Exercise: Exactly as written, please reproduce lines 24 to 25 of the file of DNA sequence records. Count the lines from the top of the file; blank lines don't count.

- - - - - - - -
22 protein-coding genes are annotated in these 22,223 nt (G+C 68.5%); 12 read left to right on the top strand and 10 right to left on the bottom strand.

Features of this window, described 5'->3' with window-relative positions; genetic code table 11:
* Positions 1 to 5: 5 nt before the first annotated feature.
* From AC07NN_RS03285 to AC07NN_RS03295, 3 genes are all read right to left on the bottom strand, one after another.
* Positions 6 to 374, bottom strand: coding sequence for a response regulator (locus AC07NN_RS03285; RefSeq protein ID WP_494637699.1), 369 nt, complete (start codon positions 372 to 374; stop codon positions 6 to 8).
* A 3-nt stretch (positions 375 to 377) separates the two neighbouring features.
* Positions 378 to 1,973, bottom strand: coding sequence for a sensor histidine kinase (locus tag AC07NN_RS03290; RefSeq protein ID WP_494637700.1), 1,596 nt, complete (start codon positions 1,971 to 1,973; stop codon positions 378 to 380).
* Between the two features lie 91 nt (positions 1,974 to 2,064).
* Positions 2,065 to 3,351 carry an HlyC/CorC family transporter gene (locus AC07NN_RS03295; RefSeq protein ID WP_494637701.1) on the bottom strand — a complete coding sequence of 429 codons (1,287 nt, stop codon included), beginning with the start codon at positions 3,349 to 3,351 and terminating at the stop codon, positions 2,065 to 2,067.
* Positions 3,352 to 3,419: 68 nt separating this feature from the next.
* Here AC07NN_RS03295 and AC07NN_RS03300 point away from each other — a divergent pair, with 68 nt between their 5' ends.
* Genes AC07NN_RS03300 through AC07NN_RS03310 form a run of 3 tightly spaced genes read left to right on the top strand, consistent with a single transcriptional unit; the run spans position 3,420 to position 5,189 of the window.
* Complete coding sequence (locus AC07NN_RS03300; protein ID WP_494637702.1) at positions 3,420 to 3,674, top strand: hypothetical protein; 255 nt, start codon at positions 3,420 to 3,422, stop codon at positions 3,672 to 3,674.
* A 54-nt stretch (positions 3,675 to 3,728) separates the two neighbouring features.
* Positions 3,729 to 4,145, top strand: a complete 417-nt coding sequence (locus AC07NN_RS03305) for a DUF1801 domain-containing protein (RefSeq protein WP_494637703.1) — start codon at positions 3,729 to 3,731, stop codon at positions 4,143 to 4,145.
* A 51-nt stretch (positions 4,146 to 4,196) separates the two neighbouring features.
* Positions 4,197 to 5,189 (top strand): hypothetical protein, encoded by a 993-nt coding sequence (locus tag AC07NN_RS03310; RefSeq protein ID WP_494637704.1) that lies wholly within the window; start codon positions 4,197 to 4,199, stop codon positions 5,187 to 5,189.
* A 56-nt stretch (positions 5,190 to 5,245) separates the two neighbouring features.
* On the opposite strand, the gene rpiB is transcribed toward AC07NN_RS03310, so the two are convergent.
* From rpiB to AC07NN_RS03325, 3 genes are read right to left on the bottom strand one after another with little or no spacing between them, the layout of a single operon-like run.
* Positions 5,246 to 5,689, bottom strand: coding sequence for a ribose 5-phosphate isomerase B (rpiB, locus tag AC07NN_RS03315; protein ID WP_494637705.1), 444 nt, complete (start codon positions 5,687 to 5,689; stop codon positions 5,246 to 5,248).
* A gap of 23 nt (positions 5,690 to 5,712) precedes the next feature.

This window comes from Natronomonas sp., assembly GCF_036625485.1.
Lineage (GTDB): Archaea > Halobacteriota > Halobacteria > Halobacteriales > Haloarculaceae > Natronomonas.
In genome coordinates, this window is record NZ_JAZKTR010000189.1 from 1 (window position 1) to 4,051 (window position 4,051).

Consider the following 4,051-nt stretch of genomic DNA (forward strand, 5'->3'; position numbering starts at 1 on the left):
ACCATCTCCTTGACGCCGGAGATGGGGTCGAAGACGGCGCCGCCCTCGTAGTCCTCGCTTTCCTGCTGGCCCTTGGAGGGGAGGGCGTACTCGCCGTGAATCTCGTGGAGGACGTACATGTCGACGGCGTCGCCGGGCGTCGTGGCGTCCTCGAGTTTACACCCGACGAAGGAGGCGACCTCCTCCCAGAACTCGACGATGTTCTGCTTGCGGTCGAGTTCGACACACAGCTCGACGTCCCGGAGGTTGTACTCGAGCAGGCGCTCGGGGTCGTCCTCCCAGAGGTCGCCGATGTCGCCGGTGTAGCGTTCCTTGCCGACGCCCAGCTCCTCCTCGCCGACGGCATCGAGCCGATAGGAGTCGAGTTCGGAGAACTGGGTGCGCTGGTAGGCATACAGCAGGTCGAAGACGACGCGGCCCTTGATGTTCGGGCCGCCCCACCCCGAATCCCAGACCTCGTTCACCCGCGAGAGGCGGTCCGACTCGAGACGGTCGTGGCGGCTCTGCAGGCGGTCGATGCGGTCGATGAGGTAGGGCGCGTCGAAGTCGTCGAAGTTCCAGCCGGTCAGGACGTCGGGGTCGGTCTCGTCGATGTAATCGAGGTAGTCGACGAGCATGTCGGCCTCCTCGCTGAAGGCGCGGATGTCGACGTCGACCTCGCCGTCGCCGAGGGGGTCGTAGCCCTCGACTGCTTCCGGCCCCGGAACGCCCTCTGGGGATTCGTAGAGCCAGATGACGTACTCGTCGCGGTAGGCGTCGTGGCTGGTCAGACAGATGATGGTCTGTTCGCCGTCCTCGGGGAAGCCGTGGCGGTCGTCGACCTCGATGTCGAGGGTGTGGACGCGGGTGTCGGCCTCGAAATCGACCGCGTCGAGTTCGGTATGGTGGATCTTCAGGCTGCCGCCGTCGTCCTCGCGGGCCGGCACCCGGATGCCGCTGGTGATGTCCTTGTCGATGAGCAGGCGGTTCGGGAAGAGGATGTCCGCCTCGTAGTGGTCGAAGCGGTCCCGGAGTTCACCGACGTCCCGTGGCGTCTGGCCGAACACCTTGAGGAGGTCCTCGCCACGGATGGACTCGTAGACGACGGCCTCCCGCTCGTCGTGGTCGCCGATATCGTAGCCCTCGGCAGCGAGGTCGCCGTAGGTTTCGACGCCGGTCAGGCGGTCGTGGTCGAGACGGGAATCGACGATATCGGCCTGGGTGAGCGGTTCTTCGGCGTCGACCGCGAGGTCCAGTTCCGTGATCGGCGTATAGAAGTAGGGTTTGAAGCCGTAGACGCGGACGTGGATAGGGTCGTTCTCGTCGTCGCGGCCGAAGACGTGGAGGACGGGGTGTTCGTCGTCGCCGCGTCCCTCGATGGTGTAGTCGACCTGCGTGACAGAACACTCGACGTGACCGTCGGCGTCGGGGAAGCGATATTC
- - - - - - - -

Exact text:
Lineage (GTDB): Archaea > Halobacteriota > Halobacteria > Halobacteriales > Haloarculaceae > Natronomonas.
In genome coordinates, this window is record NZ_JAZKTR010000189.1 from 1 (window position 1) to 4,051 (window position 4,051).